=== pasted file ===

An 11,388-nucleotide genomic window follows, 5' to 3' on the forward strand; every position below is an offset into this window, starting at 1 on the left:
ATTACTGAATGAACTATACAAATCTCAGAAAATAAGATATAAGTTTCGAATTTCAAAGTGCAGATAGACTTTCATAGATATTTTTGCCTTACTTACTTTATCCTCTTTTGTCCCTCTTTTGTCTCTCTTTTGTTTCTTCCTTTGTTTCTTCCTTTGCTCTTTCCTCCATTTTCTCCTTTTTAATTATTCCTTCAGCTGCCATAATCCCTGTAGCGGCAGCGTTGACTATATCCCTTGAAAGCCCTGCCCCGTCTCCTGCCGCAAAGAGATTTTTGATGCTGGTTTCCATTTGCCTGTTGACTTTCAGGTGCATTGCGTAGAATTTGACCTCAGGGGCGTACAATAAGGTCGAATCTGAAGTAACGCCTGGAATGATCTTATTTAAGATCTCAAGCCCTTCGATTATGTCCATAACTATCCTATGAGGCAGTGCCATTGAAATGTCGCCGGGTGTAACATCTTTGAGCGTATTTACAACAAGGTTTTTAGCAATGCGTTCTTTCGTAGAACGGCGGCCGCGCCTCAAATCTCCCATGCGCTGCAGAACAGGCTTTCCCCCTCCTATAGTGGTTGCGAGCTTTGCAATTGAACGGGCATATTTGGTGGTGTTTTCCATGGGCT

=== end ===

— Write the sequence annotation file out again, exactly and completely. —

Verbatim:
An 11,388-nucleotide genomic window follows, 5' to 3' on the forward strand; every position below is an offset into this window, starting at 1 on the left:
ATTACTGAATGAACTATACAAATCTCAGAAAATAAGATATAAGTTTCGAATTTCAAAGTGCAGATAGACTTTCATAGATATTTTTGCCTTACTTACTTTATCCTCTTTTGTCCCTCTTTTGTCTCTCTTTTGTTTCTTCCTTTGTTTCTTCCTTTGCTCTTTCCTCCATTTTCTCCTTTTTAATTATTCCTTCAGCTGCCATAATCCCTGTAGCGGCAGCGTTGACTATATCCCTTGAAAGCCCTGCCCCGTCTCCTGCCGCAAAGAGATTTTTGATGCTGGTTTCCATTTGCCTGTTGACTTTCAGGTGCATTGCGTAGAATTTGACCTCAGGGGCGTACAATAAGGTCGAATCTGAAGTAACGCCTGGAATGATCTTATTTAAGATCTCAAGCCCTTCGATTATGTCCATAACTATCCTATGAGGCAGTGCCATTGAAATGTCGCCGGGTGTAACATCTTTGAGCGTATTTACAACAAGGTTTTTAGCAATGCGTTCTTTCGTAGAACGGCGGCCGCGCCTCAAATCTCCCATGCGCTGCAGAACAGGCTTTCCCCCTCCTATAGTGGTTGCGAGCTTTGCAATTGAACGGGCATATTTGGTGGTGTTTTCCATGGGCT